How to Set Boundaries Around the Holidays

The holiday season can be filled with joy and happiness, one of innocence and quality time with loved ones. But it can also be a time of great stress. Codependents and People Pleasers can struggle a lot around the holidays because of the deep fear of disappointing family or friends. Trying to juggle spending time with everyone and not missing any opportunity to visit every person on your list can make the holidays less than relaxing.

Ever since I went to college out of state I was always traveling for the holidays, visiting family in Washington D.C. and then home to Northern New York for Christmas or a few years we did some international traveling for Christmas. Sometimes that much moving can be stressful but in practicing healthy boundaries recently there are some tips that I think can help you get through the holiday season in one piece.

Figure Out What You Want YOUR Holiday to Look Like

Take some time to think about how you’d ideally like to spend the holidays, is it at home with your partner, where you exchange only small gifts? Is it bouncing from home to home attending Friendsgivings and family events? Or is it splitting the holidays one with your family and one with your partner’s? It may also be helpful to write down your ideal holiday plans that way you can get all your thoughts out and then you can share them with whoever is involved. There are so many people involved when making holiday plans that compromise is key, so think really hard about what key points in your plan are nonnegotiables and what you feel you can live without when it comes to your plans.

It’s Your Holiday Vacation Too

Remember while you’re running around trying to find the perfect gifts for every family member or planning the perfect 6-course meal for Friendsgiving remember that your needs are just as much as anyone else’s. Take some time to take care of yourself, relax and do things that will bring you joy even if it’s not exactly what everyone else wants to do.

Layout Your Boundaries Clearly & Early

I’ve always struggled with boundaries, but being asked about your relationship status, when you’re going to start a family are topics that many times come up at family gatherings. Remember you don’t have to entertain them and are very much in your right to ask the person politely to refrain from inquiring. You can also set boundaries of who can and can’t attend just make sure you are communicating these boundaries clearly with your partner or family are aware.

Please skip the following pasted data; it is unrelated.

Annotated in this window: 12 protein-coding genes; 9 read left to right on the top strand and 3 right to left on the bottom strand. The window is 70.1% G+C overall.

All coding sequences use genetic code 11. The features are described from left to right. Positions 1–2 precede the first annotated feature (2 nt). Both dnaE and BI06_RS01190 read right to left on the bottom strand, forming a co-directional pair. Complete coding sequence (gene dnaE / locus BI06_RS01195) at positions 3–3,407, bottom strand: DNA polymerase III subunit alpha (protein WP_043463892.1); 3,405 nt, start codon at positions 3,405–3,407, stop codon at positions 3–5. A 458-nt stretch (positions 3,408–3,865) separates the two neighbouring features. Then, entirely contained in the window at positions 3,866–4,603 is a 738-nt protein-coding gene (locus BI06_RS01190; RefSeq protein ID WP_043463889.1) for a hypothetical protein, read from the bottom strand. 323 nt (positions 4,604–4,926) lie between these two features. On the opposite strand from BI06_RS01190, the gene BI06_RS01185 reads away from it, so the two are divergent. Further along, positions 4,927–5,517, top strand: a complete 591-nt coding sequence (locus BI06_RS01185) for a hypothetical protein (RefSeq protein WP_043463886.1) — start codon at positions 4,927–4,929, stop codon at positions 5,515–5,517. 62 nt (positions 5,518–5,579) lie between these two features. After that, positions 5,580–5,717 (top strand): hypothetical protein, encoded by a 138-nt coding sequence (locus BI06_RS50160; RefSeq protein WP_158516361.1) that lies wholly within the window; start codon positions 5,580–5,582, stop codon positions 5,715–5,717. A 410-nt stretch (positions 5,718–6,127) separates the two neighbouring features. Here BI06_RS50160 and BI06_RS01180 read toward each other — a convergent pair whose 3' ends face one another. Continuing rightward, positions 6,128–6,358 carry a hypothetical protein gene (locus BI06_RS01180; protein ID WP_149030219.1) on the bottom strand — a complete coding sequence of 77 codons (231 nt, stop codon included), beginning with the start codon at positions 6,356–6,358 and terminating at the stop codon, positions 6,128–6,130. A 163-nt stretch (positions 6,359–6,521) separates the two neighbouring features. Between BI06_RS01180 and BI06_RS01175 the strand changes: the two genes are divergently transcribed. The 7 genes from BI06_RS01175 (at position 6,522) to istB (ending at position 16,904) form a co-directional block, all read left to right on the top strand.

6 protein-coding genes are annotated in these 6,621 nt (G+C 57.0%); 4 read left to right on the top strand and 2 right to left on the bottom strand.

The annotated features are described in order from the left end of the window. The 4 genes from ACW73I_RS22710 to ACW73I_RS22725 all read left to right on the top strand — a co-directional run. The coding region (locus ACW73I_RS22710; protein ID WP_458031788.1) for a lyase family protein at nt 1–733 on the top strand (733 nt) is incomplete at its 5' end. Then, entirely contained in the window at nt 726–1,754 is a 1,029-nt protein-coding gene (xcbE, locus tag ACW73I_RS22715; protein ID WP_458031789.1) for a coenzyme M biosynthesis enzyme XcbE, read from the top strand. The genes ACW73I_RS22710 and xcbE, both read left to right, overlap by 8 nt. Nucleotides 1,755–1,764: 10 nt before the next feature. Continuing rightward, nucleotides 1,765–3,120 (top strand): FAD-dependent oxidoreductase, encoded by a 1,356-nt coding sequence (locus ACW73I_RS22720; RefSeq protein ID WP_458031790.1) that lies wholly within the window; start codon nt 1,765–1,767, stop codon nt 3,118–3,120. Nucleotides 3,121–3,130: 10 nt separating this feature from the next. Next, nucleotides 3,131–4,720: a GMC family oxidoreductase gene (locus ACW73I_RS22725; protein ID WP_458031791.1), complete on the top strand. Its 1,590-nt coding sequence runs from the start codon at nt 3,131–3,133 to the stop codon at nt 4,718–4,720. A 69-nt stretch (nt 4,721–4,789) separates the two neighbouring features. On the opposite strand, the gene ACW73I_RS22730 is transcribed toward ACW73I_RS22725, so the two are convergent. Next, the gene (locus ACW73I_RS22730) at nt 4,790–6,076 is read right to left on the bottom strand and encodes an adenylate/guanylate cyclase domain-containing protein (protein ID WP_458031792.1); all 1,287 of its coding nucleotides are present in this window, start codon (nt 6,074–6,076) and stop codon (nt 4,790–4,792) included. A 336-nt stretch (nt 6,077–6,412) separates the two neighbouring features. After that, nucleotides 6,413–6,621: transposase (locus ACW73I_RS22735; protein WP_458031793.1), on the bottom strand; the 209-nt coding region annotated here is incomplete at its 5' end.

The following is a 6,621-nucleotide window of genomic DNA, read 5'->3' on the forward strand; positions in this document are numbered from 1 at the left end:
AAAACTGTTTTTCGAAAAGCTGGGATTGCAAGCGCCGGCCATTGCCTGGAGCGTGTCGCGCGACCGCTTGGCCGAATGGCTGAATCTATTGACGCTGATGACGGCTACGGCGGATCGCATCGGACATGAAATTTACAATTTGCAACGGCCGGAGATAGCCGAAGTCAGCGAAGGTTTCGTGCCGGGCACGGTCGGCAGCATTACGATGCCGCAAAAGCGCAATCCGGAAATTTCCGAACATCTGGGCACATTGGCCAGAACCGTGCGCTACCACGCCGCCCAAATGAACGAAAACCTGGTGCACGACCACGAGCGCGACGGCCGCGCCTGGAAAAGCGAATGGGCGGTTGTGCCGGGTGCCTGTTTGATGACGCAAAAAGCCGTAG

You Don’t Need to Be The Hero of the Holidays

For many many years, I felt like I needed to save Christmas, I did everything I could to keep the peace and make Christmas perfect for everyone attending, I would bite my tongue and not speak my mind for fear of rocking the boat. I would also put a lot of financial pressure on myself to make sure everyone in my family got “enough” gifts. What I didn’t realize is you don’t need to carry the burden of all the holiday planning and buying on your own. Make sure if you’re feeling overwhelmed ask for help in the kitchen, or with the planning, gift-wrapping, or even the travel.

If the Conversation Goes off course, you don’t have to match the energy in the room and are more than in your right to walk away.

Along with your relationship status, another topic of conversation that inevitably comes up is politics, and right now I think a common polarizing topic is also the COVID Pandemic. Don’t feel as though you need to engage or be present for those conversations. Simply say you aren’t interested in engaging in this conversation and ask to change the subject. If the person still engages and doesn’t respect your request you’re in your right to leave the room or even the house.

People will be themselves

You don’t have to invite your racist uncle to your Thanksgiving dinner. If you still feel obligated make sure to set boundaries with him. Those people you are afraid that will act out make sure you set strong boundaries with them. Tell your uncle “If you talk about politics in front of my friends I will ask you to leave” when you reach out with the invite. With this statement, you’re setting expectations and a consequence if he disrespects your boundary. If there’s a friend that doesn’t interact with others very easily you are welcome to leave them off the invite list.

Create an exit strategy

Finally, if you’re trying to check off parties and events make sure to create an exit plan and express that with your significant other. Don’t feel obligated to linger, once dinner is finished and pie is consumed you’re welcome to make your way out don’t feel obligated to stay longer than you’re tolerant of. I feel like the pandemic has affected my ability to socialize. I find it really difficult and draining being in large crowds and even hosting parties. Know where your limit is and don’t be afraid to leave when you’re ready.

The holidays don’t have to be challenging or stressful. Hopefully, these tips help you as well.


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